Bioremediation is a treatment process that uses naturally occurring microorganisms (yeast, fungi, or bacteria) and plants to break down, or degrade, hazardous substances into less toxic or nontoxic substances.
Bioremediation means to use a biological remedy to abate or clean up contamination. This makes it different from remedies where contaminated soil or water is removed for chemical treatment or decontamination, incineration, or burial in a landfill.
Natural bioremediation has been occurring from millions of years. Biodegradation of dead vegetation and dead animals is a kind of bioremediation. It is a natural part of the carbon, nitrogen, and sulphur cycles. When bioremediation is applied by people, microbial biodegradation processes are said to be managed. Microorganisms consume organic substances for nutrients and energy. In chemical terms, "organic" compounds are those that contain carbon and hydrogen atoms. Certain microorganisms can digest organic substances such as fuels or solvents that are hazardous to humans. The microorganisms break down the organic contaminants into harmless products, mainly carbon dioxide and water. Once the contaminants are degraded, the microorganism population is reduced because they have used their entire food source. Dead microorganisms or small populations in the absence of food pose no contamination risk.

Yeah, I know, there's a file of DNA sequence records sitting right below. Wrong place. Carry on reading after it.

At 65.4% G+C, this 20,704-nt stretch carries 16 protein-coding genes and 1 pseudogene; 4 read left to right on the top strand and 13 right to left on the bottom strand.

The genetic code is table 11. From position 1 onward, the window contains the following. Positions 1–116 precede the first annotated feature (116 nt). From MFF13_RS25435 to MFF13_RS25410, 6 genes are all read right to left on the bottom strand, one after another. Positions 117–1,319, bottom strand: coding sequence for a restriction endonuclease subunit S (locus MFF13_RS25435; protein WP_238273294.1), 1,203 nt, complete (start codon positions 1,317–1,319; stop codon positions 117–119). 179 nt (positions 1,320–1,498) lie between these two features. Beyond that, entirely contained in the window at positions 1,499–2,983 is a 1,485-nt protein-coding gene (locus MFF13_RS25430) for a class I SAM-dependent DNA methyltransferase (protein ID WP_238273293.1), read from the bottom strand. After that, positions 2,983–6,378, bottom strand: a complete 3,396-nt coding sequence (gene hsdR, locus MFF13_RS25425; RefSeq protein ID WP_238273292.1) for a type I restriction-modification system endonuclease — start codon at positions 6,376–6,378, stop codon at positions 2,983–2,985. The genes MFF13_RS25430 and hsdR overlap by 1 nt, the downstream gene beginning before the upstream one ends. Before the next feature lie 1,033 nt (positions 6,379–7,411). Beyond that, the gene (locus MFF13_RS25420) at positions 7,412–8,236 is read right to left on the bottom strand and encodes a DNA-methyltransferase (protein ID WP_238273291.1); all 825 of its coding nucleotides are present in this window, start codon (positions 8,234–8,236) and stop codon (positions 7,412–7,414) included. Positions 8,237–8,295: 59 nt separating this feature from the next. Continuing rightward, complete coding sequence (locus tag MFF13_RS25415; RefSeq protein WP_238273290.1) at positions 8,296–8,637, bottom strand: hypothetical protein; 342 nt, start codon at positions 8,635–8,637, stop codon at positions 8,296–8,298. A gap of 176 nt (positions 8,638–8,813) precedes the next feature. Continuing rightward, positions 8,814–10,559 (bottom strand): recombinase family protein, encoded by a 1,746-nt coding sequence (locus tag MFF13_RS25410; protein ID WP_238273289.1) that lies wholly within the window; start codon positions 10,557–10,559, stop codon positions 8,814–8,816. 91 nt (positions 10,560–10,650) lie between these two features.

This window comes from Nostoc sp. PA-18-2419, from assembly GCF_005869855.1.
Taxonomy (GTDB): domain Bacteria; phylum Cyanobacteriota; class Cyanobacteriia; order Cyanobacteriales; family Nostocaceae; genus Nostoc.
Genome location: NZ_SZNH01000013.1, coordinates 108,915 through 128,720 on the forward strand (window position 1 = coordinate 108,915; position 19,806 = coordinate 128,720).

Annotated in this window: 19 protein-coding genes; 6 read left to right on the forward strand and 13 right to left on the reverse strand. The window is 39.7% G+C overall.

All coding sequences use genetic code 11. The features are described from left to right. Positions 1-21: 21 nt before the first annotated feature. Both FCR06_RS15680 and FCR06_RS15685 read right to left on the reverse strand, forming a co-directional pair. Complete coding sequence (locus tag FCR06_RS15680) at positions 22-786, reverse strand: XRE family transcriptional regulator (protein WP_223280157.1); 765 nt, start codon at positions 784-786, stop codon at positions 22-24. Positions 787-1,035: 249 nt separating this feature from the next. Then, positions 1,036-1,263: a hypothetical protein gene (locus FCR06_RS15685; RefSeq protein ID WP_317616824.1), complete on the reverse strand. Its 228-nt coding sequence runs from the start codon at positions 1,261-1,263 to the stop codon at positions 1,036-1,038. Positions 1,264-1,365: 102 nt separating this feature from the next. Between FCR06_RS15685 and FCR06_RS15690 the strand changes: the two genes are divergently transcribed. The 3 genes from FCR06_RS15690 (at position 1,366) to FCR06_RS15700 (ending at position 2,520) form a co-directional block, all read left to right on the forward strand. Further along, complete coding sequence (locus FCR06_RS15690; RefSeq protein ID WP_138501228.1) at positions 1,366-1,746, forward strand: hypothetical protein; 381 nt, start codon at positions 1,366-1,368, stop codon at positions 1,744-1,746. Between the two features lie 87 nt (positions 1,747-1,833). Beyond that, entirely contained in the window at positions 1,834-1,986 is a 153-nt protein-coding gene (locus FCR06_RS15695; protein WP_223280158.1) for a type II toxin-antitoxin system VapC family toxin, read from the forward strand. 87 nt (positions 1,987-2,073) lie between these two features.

Phytoremediation is the use of living green plants for in situ risk reduction or removal of contaminants from contaminated soil, water, sediments, and air. Specially selected or engineered plants are used in the process. Risk reduction can be through a process of removal, degradation of, or containment of a contaminant or a combination of any of these factors. Phytoremediation is energy efficient, aesthetically pleasing method of remediating sites with low to moderate levels of contamination and it can be used in conjunction with other more traditional remedial methods as a finishing step to the remedial process.
The waste water from the major industries of Pakistan includes mostly phenols, phosphates, organic materials, certain types of surfactants, acids and alkanes etc. Various types of microbes and plants have efficient capability of detoxifying these toxic and non- degradable chemicals. However a lot of work is still required to address the issues regarding the industrial effluents.